THE GENTLEMAN’S GUIDE TO VICE AND VIRTUE: A Book Review

Historical LGBT+ is the best genre, sorry, I don’t make the rules.

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Ah, what can I say about The Gentleman’s Guide to Vice and Virtue? I could say that it’s an important book, not because the protagonist is a bisexual male, but because it bothers to show this side of history at all. LGBT people have always existed, hidden within the pages of history, and this book lets them thrive even while showing how, yes, it was a very dangerous and scary life to live at times.

(Don’t worry, there’s a happy ending).

I could say it’s a fun book, filled with adventure and sticky situations. Maybe it’s not as crazy adventurous as I expected it to be; instead, it’s a bit more realistic in its insanity, and the situations they find themselves in seem rather plausible. It’s a great roadtrip-style narrative, one that you feel like you could love. And with just a touch of magic, the story flies off the page. I found myself easily flipping through chapter after chapter to get to the end to figure out how they get through the mess they’ve created for themselves.

That mess includes one of the best romances I’ve read in awhile. Is there anything better than double unrequited love? Monty, the protagonist, moons over his best friend, Percy, and is very open to the reader about his affections– which he considers unrequited. HOWEVER it’s very clear to the reader — and any character with eyes– that this love might not be as unrequited as Monty thinks…. It’s frustrating to watch these boys stumble and hurt over a love they think could never be returned, but deliciously so. Their love story is one for the ages.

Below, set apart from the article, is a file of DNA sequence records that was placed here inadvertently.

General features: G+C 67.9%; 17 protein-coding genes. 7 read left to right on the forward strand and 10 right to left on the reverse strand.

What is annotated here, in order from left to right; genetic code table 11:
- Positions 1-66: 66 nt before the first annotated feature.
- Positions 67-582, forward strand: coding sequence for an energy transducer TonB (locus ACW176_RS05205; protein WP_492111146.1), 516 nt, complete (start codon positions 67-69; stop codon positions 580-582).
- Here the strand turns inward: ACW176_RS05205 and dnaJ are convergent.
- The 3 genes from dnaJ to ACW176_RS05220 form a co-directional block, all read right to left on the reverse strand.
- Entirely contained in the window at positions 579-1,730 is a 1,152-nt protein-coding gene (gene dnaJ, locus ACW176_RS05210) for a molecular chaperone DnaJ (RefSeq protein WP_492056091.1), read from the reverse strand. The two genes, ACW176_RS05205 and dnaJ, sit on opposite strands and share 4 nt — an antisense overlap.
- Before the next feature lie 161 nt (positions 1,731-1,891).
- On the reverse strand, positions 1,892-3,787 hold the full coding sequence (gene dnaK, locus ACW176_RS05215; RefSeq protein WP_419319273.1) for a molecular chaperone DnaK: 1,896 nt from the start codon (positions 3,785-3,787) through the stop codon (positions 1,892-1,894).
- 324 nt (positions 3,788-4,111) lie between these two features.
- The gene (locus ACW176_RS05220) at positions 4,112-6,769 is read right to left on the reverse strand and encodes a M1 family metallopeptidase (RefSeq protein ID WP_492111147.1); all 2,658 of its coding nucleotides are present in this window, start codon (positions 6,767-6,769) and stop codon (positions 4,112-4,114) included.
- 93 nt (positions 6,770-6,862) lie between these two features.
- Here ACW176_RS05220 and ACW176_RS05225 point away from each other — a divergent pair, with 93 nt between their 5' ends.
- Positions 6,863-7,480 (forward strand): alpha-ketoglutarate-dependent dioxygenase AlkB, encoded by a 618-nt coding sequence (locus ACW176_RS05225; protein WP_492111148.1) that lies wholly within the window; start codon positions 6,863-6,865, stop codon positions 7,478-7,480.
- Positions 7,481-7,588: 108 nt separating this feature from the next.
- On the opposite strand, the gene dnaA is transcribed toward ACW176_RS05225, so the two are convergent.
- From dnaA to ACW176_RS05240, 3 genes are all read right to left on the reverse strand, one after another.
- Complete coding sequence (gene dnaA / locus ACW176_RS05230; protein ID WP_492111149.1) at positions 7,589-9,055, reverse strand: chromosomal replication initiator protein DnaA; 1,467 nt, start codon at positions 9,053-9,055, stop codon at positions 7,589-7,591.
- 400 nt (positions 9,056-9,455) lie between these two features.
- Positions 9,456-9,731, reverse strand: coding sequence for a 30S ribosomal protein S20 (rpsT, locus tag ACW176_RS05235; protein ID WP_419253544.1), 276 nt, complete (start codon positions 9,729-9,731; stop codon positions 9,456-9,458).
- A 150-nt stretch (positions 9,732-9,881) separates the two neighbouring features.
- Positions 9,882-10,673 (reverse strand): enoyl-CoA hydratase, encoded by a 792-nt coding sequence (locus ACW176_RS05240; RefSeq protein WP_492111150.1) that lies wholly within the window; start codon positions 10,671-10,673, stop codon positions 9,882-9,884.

Monty, I should mention, is a conceited asshole, but of the type you can’t help but love. Percy is soft with rough edges. And Felicity is a beautiful genius who deserves the world. The only thing better than these characters is watching them grow into their skin and develop to become even better people. It’s beautiful, frankly.

So in case you haven’t noticed, I really loved this book. I’d like to personally thank Mackenzi Lee for writing historical lgbt+ YA fiction– the world needs, needs!, more books like this.

I have no bad words for this book.

5 grand tours out of 5

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